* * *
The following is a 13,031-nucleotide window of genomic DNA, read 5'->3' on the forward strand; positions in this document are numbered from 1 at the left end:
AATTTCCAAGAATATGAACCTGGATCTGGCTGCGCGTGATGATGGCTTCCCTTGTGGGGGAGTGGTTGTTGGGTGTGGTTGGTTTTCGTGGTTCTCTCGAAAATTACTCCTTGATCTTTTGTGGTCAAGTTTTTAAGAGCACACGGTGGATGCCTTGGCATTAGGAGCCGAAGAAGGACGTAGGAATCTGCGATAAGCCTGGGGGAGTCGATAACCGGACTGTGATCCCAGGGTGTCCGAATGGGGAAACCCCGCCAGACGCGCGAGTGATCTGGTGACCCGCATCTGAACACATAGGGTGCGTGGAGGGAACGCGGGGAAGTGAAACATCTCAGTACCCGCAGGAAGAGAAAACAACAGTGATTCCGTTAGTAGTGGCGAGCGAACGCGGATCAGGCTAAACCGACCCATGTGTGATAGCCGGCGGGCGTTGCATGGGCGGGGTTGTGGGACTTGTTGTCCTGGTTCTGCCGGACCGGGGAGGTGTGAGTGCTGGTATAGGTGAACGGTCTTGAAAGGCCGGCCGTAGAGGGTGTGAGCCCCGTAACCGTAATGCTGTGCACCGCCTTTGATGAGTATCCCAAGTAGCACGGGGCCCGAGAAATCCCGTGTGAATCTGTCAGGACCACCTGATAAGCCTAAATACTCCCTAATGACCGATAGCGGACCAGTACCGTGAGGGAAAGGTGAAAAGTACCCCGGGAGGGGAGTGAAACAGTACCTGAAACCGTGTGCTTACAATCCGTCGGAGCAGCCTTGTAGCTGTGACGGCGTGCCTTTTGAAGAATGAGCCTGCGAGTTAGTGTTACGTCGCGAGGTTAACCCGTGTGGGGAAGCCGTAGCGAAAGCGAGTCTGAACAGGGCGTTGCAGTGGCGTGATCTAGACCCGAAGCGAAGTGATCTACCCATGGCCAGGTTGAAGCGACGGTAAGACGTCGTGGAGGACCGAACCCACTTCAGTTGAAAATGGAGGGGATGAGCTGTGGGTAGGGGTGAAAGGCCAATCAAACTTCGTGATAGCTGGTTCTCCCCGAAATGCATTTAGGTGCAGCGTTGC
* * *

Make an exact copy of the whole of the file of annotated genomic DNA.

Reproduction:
The following is a 13,031-nucleotide window of genomic DNA, read 5'->3' on the forward strand; positions in this document are numbered from 1 at the left end:
AATTTCCAAGAATATGAACCTGGATCTGGCTGCGCGTGATGATGGCTTCCCTTGTGGGGGAGTGGTTGTTGGGTGTGGTTGGTTTTCGTGGTTCTCTCGAAAATTACTCCTTGATCTTTTGTGGTCAAGTTTTTAAGAGCACACGGTGGATGCCTTGGCATTAGGAGCCGAAGAAGGACGTAGGAATCTGCGATAAGCCTGGGGGAGTCGATAACCGGACTGTGATCCCAGGGTGTCCGAATGGGGAAACCCCGCCAGACGCGCGAGTGATCTGGTGACCCGCATCTGAACACATAGGGTGCGTGGAGGGAACGCGGGGAAGTGAAACATCTCAGTACCCGCAGGAAGAGAAAACAACAGTGATTCCGTTAGTAGTGGCGAGCGAACGCGGATCAGGCTAAACCGACCCATGTGTGATAGCCGGCGGGCGTTGCATGGGCGGGGTTGTGGGACTTGTTGTCCTGGTTCTGCCGGACCGGGGAGGTGTGAGTGCTGGTATAGGTGAACGGTCTTGAAAGGCCGGCCGTAGAGGGTGTGAGCCCCGTAACCGTAATGCTGTGCACCGCCTTTGATGAGTATCCCAAGTAGCACGGGGCCCGAGAAATCCCGTGTGAATCTGTCAGGACCACCTGATAAGCCTAAATACTCCCTAATGACCGATAGCGGACCAGTACCGTGAGGGAAAGGTGAAAAGTACCCCGGGAGGGGAGTGAAACAGTACCTGAAACCGTGTGCTTACAATCCGTCGGAGCAGCCTTGTAGCTGTGACGGCGTGCCTTTTGAAGAATGAGCCTGCGAGTTAGTGTTACGTCGCGAGGTTAACCCGTGTGGGGAAGCCGTAGCGAAAGCGAGTCTGAACAGGGCGTTGCAGTGGCGTGATCTAGACCCGAAGCGAAGTGATCTACCCATGGCCAGGTTGAAGCGACGGTAAGACGTCGTGGAGGACCGAACCCACTTCAGTTGAAAATGGAGGGGATGAGCTGTGGGTAGGGGTGAAAGGCCAATCAAACTTCGTGATAGCTGGTTCTCCCCGAAATGCATTTAGGTGCAGCGTTGC